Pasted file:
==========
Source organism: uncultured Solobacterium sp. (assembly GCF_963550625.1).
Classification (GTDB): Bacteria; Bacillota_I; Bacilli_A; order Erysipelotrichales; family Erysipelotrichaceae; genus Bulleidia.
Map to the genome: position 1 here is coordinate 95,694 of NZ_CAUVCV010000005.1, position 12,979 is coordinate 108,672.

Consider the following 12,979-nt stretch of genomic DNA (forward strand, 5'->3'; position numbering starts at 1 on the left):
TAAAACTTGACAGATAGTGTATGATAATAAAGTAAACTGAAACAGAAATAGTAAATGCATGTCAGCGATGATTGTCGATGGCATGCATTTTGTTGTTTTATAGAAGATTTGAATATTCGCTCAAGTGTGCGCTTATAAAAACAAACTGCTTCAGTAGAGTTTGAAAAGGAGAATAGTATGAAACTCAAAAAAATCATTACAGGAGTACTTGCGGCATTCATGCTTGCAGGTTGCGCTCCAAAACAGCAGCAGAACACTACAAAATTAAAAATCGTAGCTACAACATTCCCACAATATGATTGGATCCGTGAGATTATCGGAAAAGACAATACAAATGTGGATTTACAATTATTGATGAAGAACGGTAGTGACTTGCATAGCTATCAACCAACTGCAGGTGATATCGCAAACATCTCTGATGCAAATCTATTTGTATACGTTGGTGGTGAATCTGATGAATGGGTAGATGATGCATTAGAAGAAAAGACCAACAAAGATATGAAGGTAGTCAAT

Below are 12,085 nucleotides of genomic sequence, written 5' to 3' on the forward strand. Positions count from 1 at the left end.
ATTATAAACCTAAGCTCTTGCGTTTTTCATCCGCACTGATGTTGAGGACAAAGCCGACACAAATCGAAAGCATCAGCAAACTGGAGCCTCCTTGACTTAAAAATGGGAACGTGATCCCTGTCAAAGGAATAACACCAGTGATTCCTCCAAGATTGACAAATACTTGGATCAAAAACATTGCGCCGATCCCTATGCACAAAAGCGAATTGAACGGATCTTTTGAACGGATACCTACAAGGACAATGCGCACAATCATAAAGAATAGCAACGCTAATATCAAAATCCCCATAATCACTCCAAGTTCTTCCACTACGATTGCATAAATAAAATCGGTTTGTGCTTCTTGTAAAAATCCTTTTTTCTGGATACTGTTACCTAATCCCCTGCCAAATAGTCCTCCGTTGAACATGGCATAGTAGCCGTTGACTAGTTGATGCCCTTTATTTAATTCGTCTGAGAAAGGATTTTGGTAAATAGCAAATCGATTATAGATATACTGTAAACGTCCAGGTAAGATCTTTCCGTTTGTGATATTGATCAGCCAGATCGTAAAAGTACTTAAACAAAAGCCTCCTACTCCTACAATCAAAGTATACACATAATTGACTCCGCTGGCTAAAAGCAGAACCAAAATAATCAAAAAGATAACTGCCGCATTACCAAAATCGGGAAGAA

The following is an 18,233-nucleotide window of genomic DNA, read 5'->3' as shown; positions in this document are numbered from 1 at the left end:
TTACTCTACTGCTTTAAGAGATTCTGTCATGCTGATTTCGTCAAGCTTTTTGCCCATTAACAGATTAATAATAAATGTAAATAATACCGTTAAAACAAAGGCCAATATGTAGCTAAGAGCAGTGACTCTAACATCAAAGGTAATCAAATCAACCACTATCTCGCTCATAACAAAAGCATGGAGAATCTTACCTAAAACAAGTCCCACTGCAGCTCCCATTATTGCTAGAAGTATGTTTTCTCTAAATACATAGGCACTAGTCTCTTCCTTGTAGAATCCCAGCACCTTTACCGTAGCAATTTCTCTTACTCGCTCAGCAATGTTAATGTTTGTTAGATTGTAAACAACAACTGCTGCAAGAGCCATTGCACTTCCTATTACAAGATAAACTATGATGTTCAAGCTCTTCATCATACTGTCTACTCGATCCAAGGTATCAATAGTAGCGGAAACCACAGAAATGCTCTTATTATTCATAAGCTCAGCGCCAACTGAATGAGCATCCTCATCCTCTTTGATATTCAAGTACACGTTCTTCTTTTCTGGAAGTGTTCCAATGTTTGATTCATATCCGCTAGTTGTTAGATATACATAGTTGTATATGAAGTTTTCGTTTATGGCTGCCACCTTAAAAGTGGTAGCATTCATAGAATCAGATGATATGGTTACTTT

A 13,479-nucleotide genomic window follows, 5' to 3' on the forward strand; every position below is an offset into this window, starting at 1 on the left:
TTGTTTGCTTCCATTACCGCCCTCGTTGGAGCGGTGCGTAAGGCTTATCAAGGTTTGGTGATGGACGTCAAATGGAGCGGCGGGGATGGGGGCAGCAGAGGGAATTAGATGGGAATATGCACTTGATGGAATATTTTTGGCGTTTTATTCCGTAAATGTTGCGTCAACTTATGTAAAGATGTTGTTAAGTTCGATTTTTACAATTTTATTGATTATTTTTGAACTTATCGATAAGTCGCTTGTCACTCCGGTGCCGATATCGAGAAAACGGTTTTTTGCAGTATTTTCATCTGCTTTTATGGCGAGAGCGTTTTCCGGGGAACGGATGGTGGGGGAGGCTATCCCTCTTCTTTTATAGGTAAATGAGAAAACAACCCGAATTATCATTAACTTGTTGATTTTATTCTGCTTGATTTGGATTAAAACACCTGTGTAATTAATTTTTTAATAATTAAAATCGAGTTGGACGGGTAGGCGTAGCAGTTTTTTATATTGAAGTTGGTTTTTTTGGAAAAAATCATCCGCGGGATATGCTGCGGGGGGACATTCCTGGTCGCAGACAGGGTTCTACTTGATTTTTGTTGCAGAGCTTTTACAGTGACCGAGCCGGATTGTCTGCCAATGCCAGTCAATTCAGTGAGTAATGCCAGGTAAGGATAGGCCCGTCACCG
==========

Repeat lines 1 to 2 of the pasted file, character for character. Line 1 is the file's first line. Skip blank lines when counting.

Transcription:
Source organism: uncultured Solobacterium sp. (assembly GCF_963550625.1).
Classification (GTDB): Bacteria; Bacillota_I; Bacilli_A; order Erysipelotrichales; family Erysipelotrichaceae; genus Bulleidia.